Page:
Age Related Macular Degeneration and Me.

eye2010195f13My eyesight hasn’t been so good, for quite a while now. Never used to be the case. As a young man I enjoyed exceptional vision and eyesight. I was a crack shot in the Army, could make a head shot at 600 yards. That’s worthy of a sniper, although I never went into that trade, but I was on the Corps rifle team and shot at Bisley

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But those days are long gone. I have worn glasses now for more years than I care to remember. Wouldn’t be able to read or to function without them. Do a lot of reading, close work, essential work, law reports, contracts, deeds, wills, witness statements, lots of small print. And novels, and history, my life is furnished with books. But a few years ago I began to notice my eyesight was getting worse. I wasn’t reading quite so much, avoiding newspapers, needed a lot more light to focus. Started using Kindle because I could increase the font size.
It was the TV that caused me to do something about it.

If I didn’t sit exactly the right distance from the screen then it was not quite in focus. Text on the TV screen was even worse. I was developing a sort of predictive vision – if I could make out the first word or so, or the first few letters, then I could make a fair guess at the rest. But it was a bit hit or miss. One particular incident remains, to my embarrassment, a rather poignant reminder of how bad it got. I was home alone, Sunday evening. Treated myself to a glass of whisky and settled down in front of the TV for the night. I was going through the SKY programme index, on screen, looking for something interesting to watch and I saw that there was an old film about to start, I’d seen it before, when I was a very young soldier; “Emmanuelle”. Ah Emmanuelle, I remember her well. Most men reading this will remember Emmanuelle. A bit of nostalgic erotica? Just the job, so I pressed select.
What came up was Emmerdale farm.
Actually it was quite a good episode of Emmerdale farm. But it persuaded me to go and get a new pair of glasses.
I went to Tesco. We have one of those mega stores. It’s got a pharmacy and a phone shop, a barber shop, they even sell motor-cars by the tills, and it has a very impressive opticians. They do free eye tests and as opticians tend to be extraordinarily expensive, I went to Tesco.
Very nice man the optician, put me through the usual tests and recommended a new prescription for my lenses. Then he told me I should make an appointment with an ophthalmologist because he thought my problem was not the prescription but a developing age related macular degeneration.
Never heard of it But given my experience with Emmanuelle I thought it prudent to follow his advice and so it was I ended up in the eye clinic, in the consultation rooms of the very distinguished Dr. Louise O’Toole.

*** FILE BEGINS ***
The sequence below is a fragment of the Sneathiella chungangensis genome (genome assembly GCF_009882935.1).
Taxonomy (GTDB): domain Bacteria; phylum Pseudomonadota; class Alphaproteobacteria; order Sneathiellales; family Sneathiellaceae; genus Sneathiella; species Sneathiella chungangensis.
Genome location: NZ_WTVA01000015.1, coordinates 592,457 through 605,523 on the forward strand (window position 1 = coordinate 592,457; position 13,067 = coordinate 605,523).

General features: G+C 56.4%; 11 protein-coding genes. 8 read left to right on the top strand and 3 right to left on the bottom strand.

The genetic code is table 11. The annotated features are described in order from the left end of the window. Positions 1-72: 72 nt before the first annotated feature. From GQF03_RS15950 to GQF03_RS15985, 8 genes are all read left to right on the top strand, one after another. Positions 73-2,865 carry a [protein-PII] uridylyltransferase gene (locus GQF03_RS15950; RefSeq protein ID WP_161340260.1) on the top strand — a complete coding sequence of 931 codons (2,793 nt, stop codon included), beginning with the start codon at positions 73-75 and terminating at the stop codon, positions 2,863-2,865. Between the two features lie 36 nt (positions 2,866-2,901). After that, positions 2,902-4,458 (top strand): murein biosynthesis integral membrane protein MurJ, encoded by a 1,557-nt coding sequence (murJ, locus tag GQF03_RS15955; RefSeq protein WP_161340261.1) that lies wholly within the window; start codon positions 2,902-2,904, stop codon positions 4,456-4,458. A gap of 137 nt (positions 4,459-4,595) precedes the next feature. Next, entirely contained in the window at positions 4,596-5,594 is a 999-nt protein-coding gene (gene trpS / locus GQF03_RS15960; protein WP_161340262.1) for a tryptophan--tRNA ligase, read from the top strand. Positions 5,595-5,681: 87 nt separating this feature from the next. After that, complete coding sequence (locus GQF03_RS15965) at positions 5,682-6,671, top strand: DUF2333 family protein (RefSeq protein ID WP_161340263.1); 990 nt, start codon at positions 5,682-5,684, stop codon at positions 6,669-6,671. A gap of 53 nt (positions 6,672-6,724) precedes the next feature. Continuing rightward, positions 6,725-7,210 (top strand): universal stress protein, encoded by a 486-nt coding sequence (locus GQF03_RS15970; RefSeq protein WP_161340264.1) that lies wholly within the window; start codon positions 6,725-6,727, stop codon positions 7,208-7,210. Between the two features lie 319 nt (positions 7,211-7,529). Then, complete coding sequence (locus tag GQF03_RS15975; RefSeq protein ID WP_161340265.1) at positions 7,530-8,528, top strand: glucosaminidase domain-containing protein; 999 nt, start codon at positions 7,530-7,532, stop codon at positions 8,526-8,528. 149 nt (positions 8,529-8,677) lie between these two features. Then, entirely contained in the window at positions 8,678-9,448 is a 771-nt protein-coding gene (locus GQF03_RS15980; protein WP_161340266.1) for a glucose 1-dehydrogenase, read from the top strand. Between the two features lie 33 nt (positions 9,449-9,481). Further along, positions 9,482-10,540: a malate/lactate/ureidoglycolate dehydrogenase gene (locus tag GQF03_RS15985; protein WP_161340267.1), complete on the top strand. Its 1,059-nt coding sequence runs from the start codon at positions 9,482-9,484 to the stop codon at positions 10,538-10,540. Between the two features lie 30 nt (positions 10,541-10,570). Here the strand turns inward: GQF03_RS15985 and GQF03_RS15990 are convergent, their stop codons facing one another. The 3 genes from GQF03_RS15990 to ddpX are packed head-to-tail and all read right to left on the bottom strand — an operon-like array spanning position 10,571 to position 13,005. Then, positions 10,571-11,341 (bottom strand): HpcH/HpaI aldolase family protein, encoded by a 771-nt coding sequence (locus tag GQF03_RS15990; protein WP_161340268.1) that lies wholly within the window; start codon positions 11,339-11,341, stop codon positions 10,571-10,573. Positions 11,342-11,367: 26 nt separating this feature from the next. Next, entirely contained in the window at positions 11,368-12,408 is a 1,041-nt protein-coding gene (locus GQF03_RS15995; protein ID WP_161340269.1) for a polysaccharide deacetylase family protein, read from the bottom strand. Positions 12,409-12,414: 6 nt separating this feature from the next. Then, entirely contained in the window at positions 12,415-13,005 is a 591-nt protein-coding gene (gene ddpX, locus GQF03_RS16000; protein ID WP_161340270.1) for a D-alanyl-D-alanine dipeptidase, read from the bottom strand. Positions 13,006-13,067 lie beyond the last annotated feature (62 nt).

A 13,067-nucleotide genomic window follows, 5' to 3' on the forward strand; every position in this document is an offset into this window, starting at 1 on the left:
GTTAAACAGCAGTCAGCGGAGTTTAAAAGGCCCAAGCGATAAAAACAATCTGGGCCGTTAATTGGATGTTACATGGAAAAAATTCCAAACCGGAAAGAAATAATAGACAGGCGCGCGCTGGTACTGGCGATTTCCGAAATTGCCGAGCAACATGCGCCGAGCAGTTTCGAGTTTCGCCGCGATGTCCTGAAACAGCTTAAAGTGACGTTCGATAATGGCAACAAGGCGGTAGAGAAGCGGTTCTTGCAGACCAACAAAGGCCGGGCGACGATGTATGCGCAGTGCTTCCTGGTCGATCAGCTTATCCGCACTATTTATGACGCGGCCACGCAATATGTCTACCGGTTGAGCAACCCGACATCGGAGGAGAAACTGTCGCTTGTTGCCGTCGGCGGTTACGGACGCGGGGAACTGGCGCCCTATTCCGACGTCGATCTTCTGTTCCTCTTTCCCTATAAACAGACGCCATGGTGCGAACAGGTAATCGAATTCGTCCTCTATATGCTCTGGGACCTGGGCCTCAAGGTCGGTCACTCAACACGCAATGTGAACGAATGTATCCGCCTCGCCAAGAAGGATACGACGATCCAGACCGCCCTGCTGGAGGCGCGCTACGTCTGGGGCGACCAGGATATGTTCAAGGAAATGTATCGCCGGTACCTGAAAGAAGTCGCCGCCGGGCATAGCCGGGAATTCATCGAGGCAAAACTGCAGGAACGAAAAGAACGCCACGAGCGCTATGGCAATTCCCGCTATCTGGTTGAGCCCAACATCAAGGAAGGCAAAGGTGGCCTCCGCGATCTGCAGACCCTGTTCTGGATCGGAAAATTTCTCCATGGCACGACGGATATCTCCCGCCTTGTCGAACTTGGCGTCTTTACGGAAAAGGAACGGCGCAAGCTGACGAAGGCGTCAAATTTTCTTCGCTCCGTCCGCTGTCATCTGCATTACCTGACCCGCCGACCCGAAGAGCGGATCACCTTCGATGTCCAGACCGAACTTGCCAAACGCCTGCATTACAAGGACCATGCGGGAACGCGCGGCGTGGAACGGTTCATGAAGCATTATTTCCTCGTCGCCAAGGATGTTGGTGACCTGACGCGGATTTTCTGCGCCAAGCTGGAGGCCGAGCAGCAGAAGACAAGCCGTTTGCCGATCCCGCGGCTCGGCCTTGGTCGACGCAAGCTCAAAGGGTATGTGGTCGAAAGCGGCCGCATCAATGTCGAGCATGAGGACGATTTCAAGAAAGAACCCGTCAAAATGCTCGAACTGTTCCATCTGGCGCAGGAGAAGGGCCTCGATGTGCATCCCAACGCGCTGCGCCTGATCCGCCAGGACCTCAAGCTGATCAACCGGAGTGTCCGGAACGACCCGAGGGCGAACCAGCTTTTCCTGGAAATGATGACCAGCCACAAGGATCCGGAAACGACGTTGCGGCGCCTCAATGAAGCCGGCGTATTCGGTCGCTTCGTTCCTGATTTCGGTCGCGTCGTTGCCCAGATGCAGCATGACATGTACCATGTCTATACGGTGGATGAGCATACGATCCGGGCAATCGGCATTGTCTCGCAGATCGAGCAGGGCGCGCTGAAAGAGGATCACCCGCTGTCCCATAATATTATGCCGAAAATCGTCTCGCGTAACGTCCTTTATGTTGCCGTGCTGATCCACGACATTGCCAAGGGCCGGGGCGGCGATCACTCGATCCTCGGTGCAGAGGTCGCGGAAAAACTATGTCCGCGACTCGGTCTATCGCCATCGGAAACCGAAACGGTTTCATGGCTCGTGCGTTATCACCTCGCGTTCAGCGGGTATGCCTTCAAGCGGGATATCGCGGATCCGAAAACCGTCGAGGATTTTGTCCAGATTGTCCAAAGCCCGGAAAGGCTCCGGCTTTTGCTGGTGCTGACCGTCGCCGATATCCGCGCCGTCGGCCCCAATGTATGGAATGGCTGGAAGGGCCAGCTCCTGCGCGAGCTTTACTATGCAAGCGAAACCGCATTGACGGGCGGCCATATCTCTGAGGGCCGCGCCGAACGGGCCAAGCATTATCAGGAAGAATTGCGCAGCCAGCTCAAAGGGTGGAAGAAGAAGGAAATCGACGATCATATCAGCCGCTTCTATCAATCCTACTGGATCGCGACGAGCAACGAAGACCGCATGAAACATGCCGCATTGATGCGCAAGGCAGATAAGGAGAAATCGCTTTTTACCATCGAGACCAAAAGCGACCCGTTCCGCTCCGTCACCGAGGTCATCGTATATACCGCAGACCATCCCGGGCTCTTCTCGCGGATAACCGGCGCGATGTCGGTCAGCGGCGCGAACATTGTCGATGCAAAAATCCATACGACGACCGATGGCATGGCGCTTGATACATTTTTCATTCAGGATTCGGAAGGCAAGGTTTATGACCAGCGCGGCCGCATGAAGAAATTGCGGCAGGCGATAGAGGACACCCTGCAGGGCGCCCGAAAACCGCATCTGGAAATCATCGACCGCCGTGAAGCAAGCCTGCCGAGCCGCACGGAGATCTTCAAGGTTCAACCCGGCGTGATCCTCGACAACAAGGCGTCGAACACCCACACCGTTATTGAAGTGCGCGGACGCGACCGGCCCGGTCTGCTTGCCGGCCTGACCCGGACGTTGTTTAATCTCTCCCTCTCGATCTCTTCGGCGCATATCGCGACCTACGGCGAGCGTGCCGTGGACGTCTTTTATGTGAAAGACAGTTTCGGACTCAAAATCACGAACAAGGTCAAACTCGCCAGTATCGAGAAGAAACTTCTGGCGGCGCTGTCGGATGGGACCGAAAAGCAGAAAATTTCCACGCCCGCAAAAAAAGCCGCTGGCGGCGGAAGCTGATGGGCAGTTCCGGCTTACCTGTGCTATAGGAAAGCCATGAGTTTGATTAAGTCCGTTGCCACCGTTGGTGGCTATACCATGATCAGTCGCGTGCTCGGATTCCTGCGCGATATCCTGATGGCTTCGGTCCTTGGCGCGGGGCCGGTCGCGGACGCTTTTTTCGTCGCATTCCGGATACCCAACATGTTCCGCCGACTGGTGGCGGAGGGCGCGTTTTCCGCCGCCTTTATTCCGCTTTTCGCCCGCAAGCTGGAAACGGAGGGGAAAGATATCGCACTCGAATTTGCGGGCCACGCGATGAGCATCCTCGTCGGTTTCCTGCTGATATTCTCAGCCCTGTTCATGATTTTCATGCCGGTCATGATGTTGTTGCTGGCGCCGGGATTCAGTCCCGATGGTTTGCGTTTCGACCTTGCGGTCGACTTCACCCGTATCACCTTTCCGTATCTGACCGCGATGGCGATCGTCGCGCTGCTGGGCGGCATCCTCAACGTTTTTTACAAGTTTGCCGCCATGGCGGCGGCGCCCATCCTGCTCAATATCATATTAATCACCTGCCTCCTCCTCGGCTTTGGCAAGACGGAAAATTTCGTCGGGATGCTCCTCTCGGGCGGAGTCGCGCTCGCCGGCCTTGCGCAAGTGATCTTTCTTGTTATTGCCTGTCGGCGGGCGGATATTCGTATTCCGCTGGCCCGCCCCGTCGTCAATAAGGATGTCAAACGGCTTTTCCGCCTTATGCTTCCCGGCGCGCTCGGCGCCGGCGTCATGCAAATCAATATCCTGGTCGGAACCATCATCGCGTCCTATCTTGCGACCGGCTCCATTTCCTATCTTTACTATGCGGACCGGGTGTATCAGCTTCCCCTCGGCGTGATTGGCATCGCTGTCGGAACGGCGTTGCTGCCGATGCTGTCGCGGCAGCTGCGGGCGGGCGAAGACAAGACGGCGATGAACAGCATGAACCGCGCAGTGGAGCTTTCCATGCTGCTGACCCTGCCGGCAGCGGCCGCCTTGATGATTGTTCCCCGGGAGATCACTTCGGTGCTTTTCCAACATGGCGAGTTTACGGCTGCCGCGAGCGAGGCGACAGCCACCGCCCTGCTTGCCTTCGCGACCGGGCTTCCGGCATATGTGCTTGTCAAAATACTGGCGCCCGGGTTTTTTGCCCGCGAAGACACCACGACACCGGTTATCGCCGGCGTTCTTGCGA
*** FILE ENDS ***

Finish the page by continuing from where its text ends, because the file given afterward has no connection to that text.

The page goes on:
What they like to do there, those eye clinic people, is photograph your eyes. They are probably all failed photographers really. They love to snap your eyes. They put drops in  and photograph them. They inject you with dyes and photograph them. Sometimes they just photograph them because you happen to be sitting  in the waiting room. They send these photographs to various computers and spend hours looking at them. I suspect that when they meet socially, at dinner parties or discotheques, they exchange interesting eye photographs with each other.
have you seen this one, such depth of character and a lovely cloudy blue”
well I can beat that, look at this for a psychotic stare, a former pupil of mine you know
They probably all have their own eye selfies. On their iPhones.
Dr. O’Toole always asks me if I want a copy of the latest photograph of my eye. I have to confess I wouldn’t know what to do with it. I suppose I could put it on the piano with the family photographs. Might be interesting to visitors.
This is our wedding in Cork, these are the boys growing up, And this is my eye, one of a pair actually
Or I might enter it for the Turner prize.   I  ought to be grateful its an eye clinic and not a penis clinic.
The other thing they do at these eye clinics is to clamp your eyes open and  stick needles into your eyeball.   Inject your eye!   Sounds absolutely terrifying. But in reality, well, it’s absolutely terrifying.  It’s the thought of it that is so terrifying. The actual injection hurts no more than a flu jab or an injection into the bum, but the thought of it makes you tense up, bite your lip and hold on to the operation bed for dear life.   On one occasion a nurse asked me if I wanted to hold their hand while the injection was going in.    I said OK but don’t tell the wife.  From beneath my wet clamped anesthetised blurry eyeball I had not noticed the nurse was a bloke.

If the CIA ever discover the terror of it all  then it might persuade them to abandon water boarding, or just add it ot their list of tortures.
And then they photograph your eye again.
But it works. I have not the slightest doubt that Dr. O’Toole and her team have either saved my eyesight or ensured that it will remain stable for far more years than would ever have been the case without them. Indeed I think my eyesight has improved. I noticed at the Opera in Edinburgh, (the magic flute, in German), that I was able to follow the subtitles without any difficulty at all. That wasn’t the case a few years ago. I read a bit more now, and am much more comfortable in front of the T.V.  No danger of me ever watching Emmerdale Farm again..
So I owe a great debt to the three persons who intervened to identify my age related macular degeneration, to Emmanuelle, to the man from Tesco and to Dr. O’Toole. Not necessarily in that Order.

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